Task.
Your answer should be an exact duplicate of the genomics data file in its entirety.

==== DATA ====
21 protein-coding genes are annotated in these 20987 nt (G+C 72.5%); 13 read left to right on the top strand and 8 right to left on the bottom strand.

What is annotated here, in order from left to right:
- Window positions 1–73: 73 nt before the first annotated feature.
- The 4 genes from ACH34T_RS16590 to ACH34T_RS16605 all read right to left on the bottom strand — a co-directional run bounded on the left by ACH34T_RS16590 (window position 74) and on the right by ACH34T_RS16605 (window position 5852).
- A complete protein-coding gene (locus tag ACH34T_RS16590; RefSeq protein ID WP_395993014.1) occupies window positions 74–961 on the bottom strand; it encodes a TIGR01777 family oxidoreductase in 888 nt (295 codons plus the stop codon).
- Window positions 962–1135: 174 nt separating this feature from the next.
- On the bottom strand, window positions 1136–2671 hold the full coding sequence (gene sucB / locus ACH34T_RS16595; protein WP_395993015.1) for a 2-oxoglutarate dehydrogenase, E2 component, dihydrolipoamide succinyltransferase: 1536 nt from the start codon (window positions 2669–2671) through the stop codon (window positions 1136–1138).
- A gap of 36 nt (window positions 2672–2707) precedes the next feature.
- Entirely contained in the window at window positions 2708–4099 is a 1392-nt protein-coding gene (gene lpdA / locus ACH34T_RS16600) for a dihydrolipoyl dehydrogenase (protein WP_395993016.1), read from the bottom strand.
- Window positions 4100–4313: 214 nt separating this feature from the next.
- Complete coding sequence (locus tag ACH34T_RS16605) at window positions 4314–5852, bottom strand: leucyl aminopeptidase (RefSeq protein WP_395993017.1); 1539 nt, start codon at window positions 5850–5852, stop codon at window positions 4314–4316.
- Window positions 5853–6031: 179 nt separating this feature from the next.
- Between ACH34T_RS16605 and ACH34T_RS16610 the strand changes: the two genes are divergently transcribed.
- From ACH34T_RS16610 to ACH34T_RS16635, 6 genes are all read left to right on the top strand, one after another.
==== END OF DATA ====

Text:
21 protein-coding genes are annotated in these 20987 nt (G+C 72.5%); 13 read left to right on the top strand and 8 right to left on the bottom strand.

What is annotated here, in order from left to right:
- Window positions 1–73: 73 nt before the first annotated feature.
- The 4 genes from ACH34T_RS16590 to ACH34T_RS16605 all read right to left on the bottom strand — a co-directional run bounded on the left by ACH34T_RS16590 (window position 74) and on the right by ACH34T_RS16605 (window position 5852).
- A complete protein-coding gene (locus tag ACH34T_RS16590; RefSeq protein ID WP_395993014.1) occupies window positions 74–961 on the bottom strand; it encodes a TIGR01777 family oxidoreductase in 888 nt (295 codons plus the stop codon).
- Window positions 962–1135: 174 nt separating this feature from the next.
- On the bottom strand, window positions 1136–2671 hold the full coding sequence (gene sucB / locus ACH34T_RS16595; protein WP_395993015.1) for a 2-oxoglutarate dehydrogenase, E2 component, dihydrolipoamide succinyltransferase: 1536 nt from the start codon (window positions 2669–2671) through the stop codon (window positions 1136–1138).
- A gap of 36 nt (window positions 2672–2707) precedes the next feature.
- Entirely contained in the window at window positions 2708–4099 is a 1392-nt protein-coding gene (gene lpdA / locus ACH34T_RS16600) for a dihydrolipoyl dehydrogenase (protein WP_395993016.1), read from the bottom strand.
- Window positions 4100–4313: 214 nt separating this feature from the next.
- Complete coding sequence (locus tag ACH34T_RS16605) at window positions 4314–5852, bottom strand: leucyl aminopeptidase (RefSeq protein WP_395993017.1); 1539 nt, start codon at window positions 5850–5852, stop codon at window positions 4314–4316.
- Window positions 5853–6031: 179 nt separating this feature from the next.
- Between ACH34T_RS16605 and ACH34T_RS16610 the strand changes: the two genes are divergently transcribed.
- From ACH34T_RS16610 to ACH34T_RS16635, 6 genes are all read left to right on the top strand, one after another.